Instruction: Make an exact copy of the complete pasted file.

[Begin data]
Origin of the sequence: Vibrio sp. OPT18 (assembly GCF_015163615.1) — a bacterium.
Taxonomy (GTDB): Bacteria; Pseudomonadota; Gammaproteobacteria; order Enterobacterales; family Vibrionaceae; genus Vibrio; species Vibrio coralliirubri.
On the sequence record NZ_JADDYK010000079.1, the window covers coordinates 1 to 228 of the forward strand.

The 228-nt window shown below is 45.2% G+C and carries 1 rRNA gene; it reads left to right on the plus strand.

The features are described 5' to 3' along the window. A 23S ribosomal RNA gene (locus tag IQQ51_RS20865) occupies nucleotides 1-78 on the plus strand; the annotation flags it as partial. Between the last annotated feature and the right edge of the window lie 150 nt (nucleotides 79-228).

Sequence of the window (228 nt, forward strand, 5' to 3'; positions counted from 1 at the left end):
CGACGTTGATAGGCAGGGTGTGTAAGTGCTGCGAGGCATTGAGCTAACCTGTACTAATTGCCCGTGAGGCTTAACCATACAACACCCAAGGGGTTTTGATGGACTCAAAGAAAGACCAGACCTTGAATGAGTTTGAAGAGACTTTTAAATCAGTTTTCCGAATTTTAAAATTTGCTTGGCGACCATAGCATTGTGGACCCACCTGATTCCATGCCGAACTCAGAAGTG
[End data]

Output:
Origin of the sequence: Vibrio sp. OPT18 (assembly GCF_015163615.1) — a bacterium.
Taxonomy (GTDB): Bacteria; Pseudomonadota; Gammaproteobacteria; order Enterobacterales; family Vibrionaceae; genus Vibrio; species Vibrio coralliirubri.
On the sequence record NZ_JADDYK010000079.1, the window covers coordinates 1 to 228 of the forward strand.

The 228-nt window shown below is 45.2% G+C and carries 1 rRNA gene; it reads left to right on the plus strand.

The features are described 5' to 3' along the window. A 23S ribosomal RNA gene (locus tag IQQ51_RS20865) occupies nucleotides 1-78 on the plus strand; the annotation flags it as partial. Between the last annotated feature and the right edge of the window lie 150 nt (nucleotides 79-228).

Sequence of the window (228 nt, forward strand, 5' to 3'; positions counted from 1 at the left end):
CGACGTTGATAGGCAGGGTGTGTAAGTGCTGCGAGGCATTGAGCTAACCTGTACTAATTGCCCGTGAGGCTTAACCATACAACACCCAAGGGGTTTTGATGGACTCAAAGAAAGACCAGACCTTGAATGAGTTTGAAGAGACTTTTAAATCAGTTTTCCGAATTTTAAAATTTGCTTGGCGACCATAGCATTGTGGACCCACCTGATTCCATGCCGAACTCAGAAGTG